MUFG triples investment in credit line fintech Fundbox
Fundbox, an Israel and US-based fintech offering credit lines to small businesses, has landed a fresh equity investment from the corporate venture capital arm of Mitsubishi UFJ Financial Group (MUFG), Japan’s largest financial group.
MUFG Innovation Partners has tripled its investment in Fundbox’s Series C round, bringing the total equity funding raised by the fintech in this round to nearly $200 million.
The start-up, founded in 2013 with headquarters in San Francisco and Tel Aviv, has raised more than $400 million to date from investors including Vinod Khosla‘s venture capital firm Khosla Ventures, Allianz, and Bezos Expeditions (the venture capital vehicle of Amazon CEO Jeff Bezos).
Fundbox helps both sellers and buyers. It offers money advances to small businesses waiting on outstanding payments, meaning sellers get paid quicker, and buyers have more time to make their payment.
Late payments are a big issue for small businesses across the globe. A report by MarketFinance last year found that US companies take an average 51 extra days to settle their invoices with UK small and medium-sized enterprises (SMEs), and German firms take an extra 32 days to pay their British counterparts. The average wait time for an unpaid invoice in the UK grew to 23 days in 2019.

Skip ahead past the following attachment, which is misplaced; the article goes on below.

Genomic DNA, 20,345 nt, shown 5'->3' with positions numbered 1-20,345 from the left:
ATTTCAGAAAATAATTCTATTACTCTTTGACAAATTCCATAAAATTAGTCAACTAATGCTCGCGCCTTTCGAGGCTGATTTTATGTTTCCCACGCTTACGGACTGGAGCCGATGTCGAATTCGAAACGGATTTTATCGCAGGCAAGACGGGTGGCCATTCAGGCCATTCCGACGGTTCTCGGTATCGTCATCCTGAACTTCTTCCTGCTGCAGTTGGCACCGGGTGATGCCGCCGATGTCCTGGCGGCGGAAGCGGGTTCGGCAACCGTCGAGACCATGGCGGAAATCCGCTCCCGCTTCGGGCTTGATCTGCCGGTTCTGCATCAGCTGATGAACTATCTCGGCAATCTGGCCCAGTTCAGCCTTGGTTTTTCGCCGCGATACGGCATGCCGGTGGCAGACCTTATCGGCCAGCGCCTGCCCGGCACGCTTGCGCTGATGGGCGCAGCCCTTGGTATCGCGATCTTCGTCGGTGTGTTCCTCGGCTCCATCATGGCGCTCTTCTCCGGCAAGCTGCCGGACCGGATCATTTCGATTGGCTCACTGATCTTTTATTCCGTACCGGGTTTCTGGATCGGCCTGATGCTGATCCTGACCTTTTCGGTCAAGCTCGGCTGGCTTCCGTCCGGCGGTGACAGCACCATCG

Fundbox’s offering, designed to tackle late payments, is underpinned by machine learning which analyses transactional data to calculate the best terms and plans.
“We are pleased with how Fundbox’s advanced data science and technology capabilities have contributed to its superior portfolio performance, especially during COVID-19,” MUFG Innovation Partners’ managing director and chief investment officer, Akihiko Okamoto, said in a statement.
“Even in the face of these extraordinary economic conditions, the strength of the business has been impressive.”
Fundbox says that “despite a modest increase in losses” early on in the pandemic, the fintech’s key portfolio health indicators are “now back at, or better than, pre-crisis levels”.
The company’s loans are relatively short in terms of duration, affording it some capital flexibility. Founder and CEO Eyal Shinar tells Pymnts that Fundbox has “very minimal to non-existent exposure to restaurants, coffee shops, hair salons”.
In a statement, Shinar added that the fintech’s ability to “respond very quickly” during the crisis has come down to its investments in real-time data access, machine learning, and automated credit management.
“The funding and support from sophisticated strategic investors like MUFG will enable us to continue investing in our technology platform and customer experience,” Shinar adds.
In January, Fundbox hired its first chief financial officer (CFO) Marten Abrahamsen in the run up to what has been speculated as the company’s initial public offering (IPO). The firm is yet to file the regulatory paperwork to launch its IPO.